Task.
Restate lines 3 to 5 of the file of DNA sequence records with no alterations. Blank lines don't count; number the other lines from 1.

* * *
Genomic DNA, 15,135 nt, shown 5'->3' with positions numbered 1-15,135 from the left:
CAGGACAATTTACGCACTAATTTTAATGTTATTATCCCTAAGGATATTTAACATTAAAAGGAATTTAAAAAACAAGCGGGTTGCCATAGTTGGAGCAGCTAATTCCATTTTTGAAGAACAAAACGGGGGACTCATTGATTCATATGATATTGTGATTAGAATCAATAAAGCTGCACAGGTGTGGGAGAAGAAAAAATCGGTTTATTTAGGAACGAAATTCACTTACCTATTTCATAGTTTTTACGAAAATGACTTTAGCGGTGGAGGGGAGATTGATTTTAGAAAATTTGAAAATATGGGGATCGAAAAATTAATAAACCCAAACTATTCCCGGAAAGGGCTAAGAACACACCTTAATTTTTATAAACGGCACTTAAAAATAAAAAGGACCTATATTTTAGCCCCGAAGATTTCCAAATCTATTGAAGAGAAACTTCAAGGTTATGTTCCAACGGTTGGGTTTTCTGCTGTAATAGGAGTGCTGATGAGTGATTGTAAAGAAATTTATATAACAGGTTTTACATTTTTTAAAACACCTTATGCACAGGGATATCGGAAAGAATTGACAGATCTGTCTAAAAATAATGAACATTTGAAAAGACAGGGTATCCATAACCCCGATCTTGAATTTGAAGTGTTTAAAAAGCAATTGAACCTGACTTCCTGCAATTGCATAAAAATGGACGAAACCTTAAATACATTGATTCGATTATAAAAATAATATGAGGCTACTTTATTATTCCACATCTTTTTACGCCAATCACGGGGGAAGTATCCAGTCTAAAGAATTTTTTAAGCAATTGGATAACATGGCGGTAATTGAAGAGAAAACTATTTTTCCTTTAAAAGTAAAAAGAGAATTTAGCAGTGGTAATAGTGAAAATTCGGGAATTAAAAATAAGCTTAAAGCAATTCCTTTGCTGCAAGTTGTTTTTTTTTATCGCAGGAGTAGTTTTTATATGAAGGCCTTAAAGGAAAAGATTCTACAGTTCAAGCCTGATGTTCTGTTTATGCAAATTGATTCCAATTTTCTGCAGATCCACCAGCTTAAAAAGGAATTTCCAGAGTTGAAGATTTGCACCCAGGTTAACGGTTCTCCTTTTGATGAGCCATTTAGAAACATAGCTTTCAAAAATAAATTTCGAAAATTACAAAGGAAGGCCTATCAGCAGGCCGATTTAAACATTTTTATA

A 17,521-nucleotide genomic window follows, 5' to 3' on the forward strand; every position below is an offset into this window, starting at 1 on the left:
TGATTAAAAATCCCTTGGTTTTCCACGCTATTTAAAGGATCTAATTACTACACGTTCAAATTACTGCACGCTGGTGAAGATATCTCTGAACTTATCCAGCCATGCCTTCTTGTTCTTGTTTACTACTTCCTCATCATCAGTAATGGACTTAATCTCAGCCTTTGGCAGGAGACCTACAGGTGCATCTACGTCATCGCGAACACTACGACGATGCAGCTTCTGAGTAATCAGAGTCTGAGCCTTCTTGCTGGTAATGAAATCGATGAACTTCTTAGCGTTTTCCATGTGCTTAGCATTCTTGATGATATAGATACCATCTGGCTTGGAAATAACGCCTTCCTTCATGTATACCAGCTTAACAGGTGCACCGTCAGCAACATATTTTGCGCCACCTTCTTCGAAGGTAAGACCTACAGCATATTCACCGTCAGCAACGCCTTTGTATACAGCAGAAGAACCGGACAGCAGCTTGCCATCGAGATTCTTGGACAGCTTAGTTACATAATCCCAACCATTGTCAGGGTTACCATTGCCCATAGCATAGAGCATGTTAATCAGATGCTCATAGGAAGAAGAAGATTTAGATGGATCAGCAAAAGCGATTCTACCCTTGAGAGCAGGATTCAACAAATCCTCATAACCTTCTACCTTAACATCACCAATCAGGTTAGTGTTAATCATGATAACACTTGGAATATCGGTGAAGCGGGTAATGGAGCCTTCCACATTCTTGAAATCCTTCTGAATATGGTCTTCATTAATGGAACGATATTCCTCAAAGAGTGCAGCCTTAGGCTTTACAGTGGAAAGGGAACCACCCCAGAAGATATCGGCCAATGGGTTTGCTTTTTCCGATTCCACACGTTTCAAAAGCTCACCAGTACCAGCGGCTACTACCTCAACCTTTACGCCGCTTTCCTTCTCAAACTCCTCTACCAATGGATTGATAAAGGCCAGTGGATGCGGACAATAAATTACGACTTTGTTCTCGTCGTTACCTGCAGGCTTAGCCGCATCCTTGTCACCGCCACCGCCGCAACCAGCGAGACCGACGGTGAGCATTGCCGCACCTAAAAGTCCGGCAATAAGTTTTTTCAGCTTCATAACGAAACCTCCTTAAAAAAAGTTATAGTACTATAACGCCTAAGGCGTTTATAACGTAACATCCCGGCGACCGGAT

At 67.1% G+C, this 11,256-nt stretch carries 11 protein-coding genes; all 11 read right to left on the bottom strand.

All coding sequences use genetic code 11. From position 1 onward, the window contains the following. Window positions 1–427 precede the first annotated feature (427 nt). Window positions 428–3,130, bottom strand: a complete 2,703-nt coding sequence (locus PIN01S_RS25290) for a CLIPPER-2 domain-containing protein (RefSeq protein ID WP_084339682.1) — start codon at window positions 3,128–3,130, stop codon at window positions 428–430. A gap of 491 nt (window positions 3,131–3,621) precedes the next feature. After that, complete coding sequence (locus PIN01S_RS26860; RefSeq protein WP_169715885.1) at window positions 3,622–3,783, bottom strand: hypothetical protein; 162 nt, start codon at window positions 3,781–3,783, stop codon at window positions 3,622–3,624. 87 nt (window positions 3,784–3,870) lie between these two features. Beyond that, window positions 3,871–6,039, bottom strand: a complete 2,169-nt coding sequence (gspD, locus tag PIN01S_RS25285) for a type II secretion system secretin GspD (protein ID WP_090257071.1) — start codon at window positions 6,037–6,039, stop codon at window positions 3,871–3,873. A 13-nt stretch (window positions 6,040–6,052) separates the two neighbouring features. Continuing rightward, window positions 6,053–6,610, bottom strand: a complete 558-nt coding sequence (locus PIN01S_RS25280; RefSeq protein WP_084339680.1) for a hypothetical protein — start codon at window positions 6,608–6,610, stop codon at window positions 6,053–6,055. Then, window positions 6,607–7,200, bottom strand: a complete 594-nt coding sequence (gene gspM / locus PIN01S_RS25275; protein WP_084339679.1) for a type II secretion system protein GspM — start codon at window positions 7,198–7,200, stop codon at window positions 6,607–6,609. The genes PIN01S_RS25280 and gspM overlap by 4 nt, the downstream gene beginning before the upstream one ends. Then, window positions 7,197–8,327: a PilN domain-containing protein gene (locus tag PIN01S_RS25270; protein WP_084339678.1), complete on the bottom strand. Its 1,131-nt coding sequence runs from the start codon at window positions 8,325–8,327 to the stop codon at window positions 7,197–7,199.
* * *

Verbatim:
A 17,521-nucleotide genomic window follows, 5' to 3' on the forward strand; every position below is an offset into this window, starting at 1 on the left:
TGATTAAAAATCCCTTGGTTTTCCACGCTATTTAAAGGATCTAATTACTACACGTTCAAATTACTGCACGCTGGTGAAGATATCTCTGAACTTATCCAGCCATGCCTTCTTGTTCTTGTTTACTACTTCCTCATCATCAGTAATGGACTTAATCTCAGCCTTTGGCAGGAGACCTACAGGTGCATCTACGTCATCGCGAACACTACGACGATGCAGCTTCTGAGTAATCAGAGTCTGAGCCTTCTTGCTGGTAATGAAATCGATGAACTTCTTAGCGTTTTCCATGTGCTTAGCATTCTTGATGATATAGATACCATCTGGCTTGGAAATAACGCCTTCCTTCATGTATACCAGCTTAACAGGTGCACCGTCAGCAACATATTTTGCGCCACCTTCTTCGAAGGTAAGACCTACAGCATATTCACCGTCAGCAACGCCTTTGTATACAGCAGAAGAACCGGACAGCAGCTTGCCATCGAGATTCTTGGACAGCTTAGTTACATAATCCCAACCATTGTCAGGGTTACCATTGCCCATAGCATAGAGCATGTTAATCAGATGCTCATAGGAAGAAGAAGATTTAGATGGATCAGCAAAAGCGATTCTACCCTTGAGAGCAGGATTCAACAAATCCTCATAACCTTCTACCTTAACATCACCAATCAGGTTAGTGTTAATCATGATAACACTTGGAATATCGGTGAAGCGGGTAATGGAGCCTTCCACATTCTTGAAATCCTTCTGAATATGGTCTTCATTAATGGAACGATATTCCTCAAAGAGTGCAGCCTTAGGCTTTACAGTGGAAAGGGAACCACCCCAGAAGATATCGGCCAATGGGTTTGCTTTTTCCGATTCCACACGTTTCAAAAGCTCACCAGTACCAGCGGCTACTACCTCAACCTTTACGCCGCTTTCCTTCTCAAACTCCTCTACCAATGGATTGATAAAGGCCAGTGGATGCGGACAATAAATTACGACTTTGTTCTCGTCGTTACCTGCAGGCTTAGCCGCATCCTTGTCACCGCCACCGCCGCAACCAGCGAGACCGACGGTGAGCATTGCCGCACCTAAAAGTCCGGCAATAAGTTTTTTCAGCTTCATAACGAAACCTCCTTAAAAAAAGTTATAGTACTATAACGCCTAAGGCGTTTATAACGTAACATCCCGGCGACCGGAT

At 67.1% G+C, this 11,256-nt stretch carries 11 protein-coding genes; all 11 read right to left on the bottom strand.